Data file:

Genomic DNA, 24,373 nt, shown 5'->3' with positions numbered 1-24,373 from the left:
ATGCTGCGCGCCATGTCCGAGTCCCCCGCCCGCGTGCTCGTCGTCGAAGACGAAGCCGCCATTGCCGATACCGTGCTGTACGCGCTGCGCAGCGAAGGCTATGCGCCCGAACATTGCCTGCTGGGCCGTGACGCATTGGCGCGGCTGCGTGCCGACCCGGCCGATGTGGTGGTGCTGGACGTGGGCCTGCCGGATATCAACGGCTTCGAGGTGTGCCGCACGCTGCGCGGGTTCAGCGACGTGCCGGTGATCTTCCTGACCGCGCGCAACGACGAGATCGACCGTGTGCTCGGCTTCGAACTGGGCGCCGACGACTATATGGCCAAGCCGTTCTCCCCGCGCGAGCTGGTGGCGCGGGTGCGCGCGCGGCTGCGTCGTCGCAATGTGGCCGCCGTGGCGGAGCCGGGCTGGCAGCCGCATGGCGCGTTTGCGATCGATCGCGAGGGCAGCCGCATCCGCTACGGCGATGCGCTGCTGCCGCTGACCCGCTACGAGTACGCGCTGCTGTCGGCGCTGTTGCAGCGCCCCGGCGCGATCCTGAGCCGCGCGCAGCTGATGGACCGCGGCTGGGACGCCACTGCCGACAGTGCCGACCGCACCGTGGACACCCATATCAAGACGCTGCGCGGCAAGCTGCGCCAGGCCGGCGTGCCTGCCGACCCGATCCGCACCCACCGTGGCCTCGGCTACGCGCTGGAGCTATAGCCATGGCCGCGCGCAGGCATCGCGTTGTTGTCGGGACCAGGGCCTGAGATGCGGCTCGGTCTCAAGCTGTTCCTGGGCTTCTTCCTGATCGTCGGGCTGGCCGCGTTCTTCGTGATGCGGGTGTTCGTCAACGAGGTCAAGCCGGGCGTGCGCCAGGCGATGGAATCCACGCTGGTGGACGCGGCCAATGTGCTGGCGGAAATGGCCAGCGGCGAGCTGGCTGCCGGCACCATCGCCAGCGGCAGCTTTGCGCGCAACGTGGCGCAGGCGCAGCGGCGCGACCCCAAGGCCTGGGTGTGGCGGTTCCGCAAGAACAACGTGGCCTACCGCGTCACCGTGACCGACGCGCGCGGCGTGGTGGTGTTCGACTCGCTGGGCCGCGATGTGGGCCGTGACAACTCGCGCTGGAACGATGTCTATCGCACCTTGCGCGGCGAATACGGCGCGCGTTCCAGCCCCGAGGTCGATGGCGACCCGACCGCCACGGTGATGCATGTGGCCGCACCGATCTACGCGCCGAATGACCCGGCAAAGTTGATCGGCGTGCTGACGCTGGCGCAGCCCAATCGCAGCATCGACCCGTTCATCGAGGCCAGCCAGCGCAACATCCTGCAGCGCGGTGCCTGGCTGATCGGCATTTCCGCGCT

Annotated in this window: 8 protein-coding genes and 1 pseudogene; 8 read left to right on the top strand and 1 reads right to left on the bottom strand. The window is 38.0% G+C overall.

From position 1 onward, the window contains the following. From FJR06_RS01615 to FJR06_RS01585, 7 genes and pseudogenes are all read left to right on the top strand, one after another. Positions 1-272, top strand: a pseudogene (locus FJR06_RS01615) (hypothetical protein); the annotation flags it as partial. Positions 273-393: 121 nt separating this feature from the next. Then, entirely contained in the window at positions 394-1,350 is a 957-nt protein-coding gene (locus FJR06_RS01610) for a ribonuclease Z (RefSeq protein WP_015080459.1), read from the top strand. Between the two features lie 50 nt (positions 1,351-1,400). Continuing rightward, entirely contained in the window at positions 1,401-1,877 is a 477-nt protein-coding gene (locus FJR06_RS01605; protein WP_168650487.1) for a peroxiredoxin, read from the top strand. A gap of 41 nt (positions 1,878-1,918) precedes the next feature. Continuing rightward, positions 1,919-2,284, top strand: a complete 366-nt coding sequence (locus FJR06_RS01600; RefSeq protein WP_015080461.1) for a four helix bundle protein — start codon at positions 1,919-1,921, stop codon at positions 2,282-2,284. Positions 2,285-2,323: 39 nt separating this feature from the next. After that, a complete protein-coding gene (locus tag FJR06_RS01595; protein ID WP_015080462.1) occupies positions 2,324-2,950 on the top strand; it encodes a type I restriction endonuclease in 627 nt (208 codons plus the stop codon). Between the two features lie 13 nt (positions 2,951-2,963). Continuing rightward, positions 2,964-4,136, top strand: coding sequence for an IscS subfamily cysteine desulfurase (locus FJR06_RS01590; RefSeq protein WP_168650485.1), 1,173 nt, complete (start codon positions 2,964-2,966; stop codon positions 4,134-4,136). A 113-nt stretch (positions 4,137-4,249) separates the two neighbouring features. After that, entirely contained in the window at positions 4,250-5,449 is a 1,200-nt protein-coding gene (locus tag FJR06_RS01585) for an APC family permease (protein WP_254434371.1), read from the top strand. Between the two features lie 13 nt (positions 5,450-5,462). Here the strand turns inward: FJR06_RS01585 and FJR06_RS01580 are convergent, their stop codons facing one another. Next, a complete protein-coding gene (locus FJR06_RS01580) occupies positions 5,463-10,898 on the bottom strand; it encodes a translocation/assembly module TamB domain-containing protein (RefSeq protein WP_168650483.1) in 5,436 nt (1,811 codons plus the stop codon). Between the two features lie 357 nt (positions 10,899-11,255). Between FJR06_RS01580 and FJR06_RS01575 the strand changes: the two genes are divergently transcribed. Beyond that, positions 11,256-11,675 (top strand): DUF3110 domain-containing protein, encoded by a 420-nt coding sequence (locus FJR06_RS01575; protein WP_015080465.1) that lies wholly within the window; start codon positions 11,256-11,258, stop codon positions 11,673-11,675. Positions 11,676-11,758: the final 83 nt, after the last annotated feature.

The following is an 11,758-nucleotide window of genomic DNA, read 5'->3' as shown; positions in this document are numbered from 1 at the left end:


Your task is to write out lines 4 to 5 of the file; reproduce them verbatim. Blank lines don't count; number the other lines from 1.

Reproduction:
From position 1 onward, the window contains the following. From FJR06_RS01615 to FJR06_RS01585, 7 genes and pseudogenes are all read left to right on the top strand, one after another. Positions 1-272, top strand: a pseudogene (locus FJR06_RS01615) (hypothetical protein); the annotation flags it as partial. Positions 273-393: 121 nt separating this feature from the next. Then, entirely contained in the window at positions 394-1,350 is a 957-nt protein-coding gene (locus FJR06_RS01610) for a ribonuclease Z (RefSeq protein WP_015080459.1), read from the top strand. Between the two features lie 50 nt (positions 1,351-1,400). Continuing rightward, entirely contained in the window at positions 1,401-1,877 is a 477-nt protein-coding gene (locus FJR06_RS01605; protein WP_168650487.1) for a peroxiredoxin, read from the top strand. A gap of 41 nt (positions 1,878-1,918) precedes the next feature. Continuing rightward, positions 1,919-2,284, top strand: a complete 366-nt coding sequence (locus FJR06_RS01600; RefSeq protein WP_015080461.1) for a four helix bundle protein — start codon at positions 1,919-1,921, stop codon at positions 2,282-2,284. Positions 2,285-2,323: 39 nt separating this feature from the next. After that, a complete protein-coding gene (locus tag FJR06_RS01595; protein ID WP_015080462.1) occupies positions 2,324-2,950 on the top strand; it encodes a type I restriction endonuclease in 627 nt (208 codons plus the stop codon). Between the two features lie 13 nt (positions 2,951-2,963). Continuing rightward, positions 2,964-4,136, top strand: coding sequence for an IscS subfamily cysteine desulfurase (locus FJR06_RS01590; RefSeq protein WP_168650485.1), 1,173 nt, complete (start codon positions 2,964-2,966; stop codon positions 4,134-4,136). A 113-nt stretch (positions 4,137-4,249) separates the two neighbouring features. After that, entirely contained in the window at positions 4,250-5,449 is a 1,200-nt protein-coding gene (locus tag FJR06_RS01585) for an APC family permease (protein WP_254434371.1), read from the top strand. Between the two features lie 13 nt (positions 5,450-5,462). Here the strand turns inward: FJR06_RS01585 and FJR06_RS01580 are convergent, their stop codons facing one another. Next, a complete protein-coding gene (locus FJR06_RS01580) occupies positions 5,463-10,898 on the bottom strand; it encodes a translocation/assembly module TamB domain-containing protein (RefSeq protein WP_168650483.1) in 5,436 nt (1,811 codons plus the stop codon). Between the two features lie 357 nt (positions 10,899-11,255). Between FJR06_RS01580 and FJR06_RS01575 the strand changes: the two genes are divergently transcribed. Beyond that, positions 11,256-11,675 (top strand): DUF3110 domain-containing protein, encoded by a 420-nt coding sequence (locus FJR06_RS01575; protein WP_015080465.1) that lies wholly within the window; start codon positions 11,256-11,258, stop codon positions 11,673-11,675. Positions 11,676-11,758: the final 83 nt, after the last annotated feature.

The following is an 11,758-nucleotide window of genomic DNA, read 5'->3' as shown; positions in this document are numbered from 1 at the left end: